"The significant improvement in financial markets through [the second quarter] has helped improve the balance sheet of households to the point where an additional increase in the savings rate does not seem to be justified," said Stefane Marion, chief economist and strategist with National Bank Financial in Montreal, in a report last week

Marion wrote that he expects the level of savings to head back toward 5% as the effect of stimulus wanes. Still, while 5% is obviously much better than zero, one could argue that consumers still are not saving enough.

Even though the savings rate is at its highest since December 1993, there's a long way to go before consumers are as thrifty as they were during the last major consumer-led recession in 1991. What's more, the savings rate was routinely above 10% during tough economic times in the mid-1970s and early 1980s.

Keith Springer, president of Capital Financial Advisory Services, a Sacramento, Calif.-based investment advisory firm with about $100 million in assets, thinks that the savings rate will hit 10% again.

"We are turning from a nation of spenders to a nation of savers. You've had two bear markets this decade. It has an effect on the psyche of the American investor and consumer," he said. "Savings were down to ridiculous levels and now people are panicking and holing up in their house."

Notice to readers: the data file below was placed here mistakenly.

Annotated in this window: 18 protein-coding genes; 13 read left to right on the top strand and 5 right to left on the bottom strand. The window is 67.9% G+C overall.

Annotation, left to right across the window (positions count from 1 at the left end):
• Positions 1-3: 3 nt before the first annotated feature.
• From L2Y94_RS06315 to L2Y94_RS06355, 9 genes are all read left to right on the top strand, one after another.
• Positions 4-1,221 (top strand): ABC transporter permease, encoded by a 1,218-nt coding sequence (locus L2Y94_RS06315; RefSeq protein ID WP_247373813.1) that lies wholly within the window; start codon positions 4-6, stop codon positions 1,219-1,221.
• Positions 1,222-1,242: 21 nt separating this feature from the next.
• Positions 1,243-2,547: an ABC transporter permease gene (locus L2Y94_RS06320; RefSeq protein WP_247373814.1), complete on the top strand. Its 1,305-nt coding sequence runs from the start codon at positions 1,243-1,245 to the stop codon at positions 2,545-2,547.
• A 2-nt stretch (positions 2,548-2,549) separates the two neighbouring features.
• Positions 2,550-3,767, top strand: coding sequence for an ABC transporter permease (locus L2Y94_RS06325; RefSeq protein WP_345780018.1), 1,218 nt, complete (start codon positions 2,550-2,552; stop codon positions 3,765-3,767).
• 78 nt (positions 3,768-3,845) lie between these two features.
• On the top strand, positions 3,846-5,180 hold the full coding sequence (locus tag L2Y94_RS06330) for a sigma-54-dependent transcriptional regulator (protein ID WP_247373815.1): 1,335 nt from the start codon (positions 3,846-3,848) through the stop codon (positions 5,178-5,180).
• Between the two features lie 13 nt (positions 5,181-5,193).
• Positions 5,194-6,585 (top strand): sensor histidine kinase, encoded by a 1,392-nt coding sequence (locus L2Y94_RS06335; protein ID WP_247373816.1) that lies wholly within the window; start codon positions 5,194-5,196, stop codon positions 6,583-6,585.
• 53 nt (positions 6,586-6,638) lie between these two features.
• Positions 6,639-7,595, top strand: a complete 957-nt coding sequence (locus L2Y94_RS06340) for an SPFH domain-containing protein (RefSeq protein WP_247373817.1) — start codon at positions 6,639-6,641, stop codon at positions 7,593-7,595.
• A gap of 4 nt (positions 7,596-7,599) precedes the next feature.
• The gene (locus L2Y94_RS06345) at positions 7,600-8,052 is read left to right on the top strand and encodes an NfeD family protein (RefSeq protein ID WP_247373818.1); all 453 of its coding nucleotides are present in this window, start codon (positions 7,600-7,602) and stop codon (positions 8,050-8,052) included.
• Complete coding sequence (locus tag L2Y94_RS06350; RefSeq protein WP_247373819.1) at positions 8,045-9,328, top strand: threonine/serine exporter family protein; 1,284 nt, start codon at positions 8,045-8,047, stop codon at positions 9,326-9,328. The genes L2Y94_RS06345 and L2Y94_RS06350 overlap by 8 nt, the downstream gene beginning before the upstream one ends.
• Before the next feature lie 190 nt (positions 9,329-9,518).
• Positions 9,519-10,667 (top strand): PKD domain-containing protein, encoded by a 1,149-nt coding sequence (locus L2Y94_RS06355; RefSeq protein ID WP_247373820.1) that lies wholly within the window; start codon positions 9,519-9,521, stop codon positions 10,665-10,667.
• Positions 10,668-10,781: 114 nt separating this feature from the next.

If that continues, we could be in for a prolonged stretch of consumers spending less and saving even more. That could lead to a slower and more gradual climb out of this recession. But that might be just what is needed.

"The unfortunate thing is that high savings in the short run is not good in terms of the recession ending," said Mabe. "But what savings allows us to do is to use money for long-term growth. We can't spend anymore. The consumer is tapped out."

After all, the 2001 recession begat super-low interest rates for an extended period of time. That helped create the conditions for the housing bubble in the middle of this decade. And it's the bursting of that bubble that caused all those risky mortgages to become toxic and led to the credit market meltdown.

Do we really want that to happen again? Is a sharp recovery this year and in 2010 worth it if it will only lead to another painful recession in 2015 or 2016? I hope people have learned their lesson and we won't be faced with yet another bubble in a few years. But some experts aren't convinced.

So let's continue to prove the skeptics wrong. Even though some might argue that it's your patriotic duty to help boost the economy by taking advantage of July 4th sales on new cars and flat-screen TVs this coming weekend, I think there's nothing wrong with sticking close to home and spending just a little money on some beer and burgers.

"For the long term it's necessary for the savings rate to increase. Saving is like sleeping. You may go one night or two nights without sleeping and be okay. We went five years without sleeping," Springer said.

Talkback: Do you think consumers are now saving too much and hurting the economy? Or should people continue to be frugal and save even more? To top of page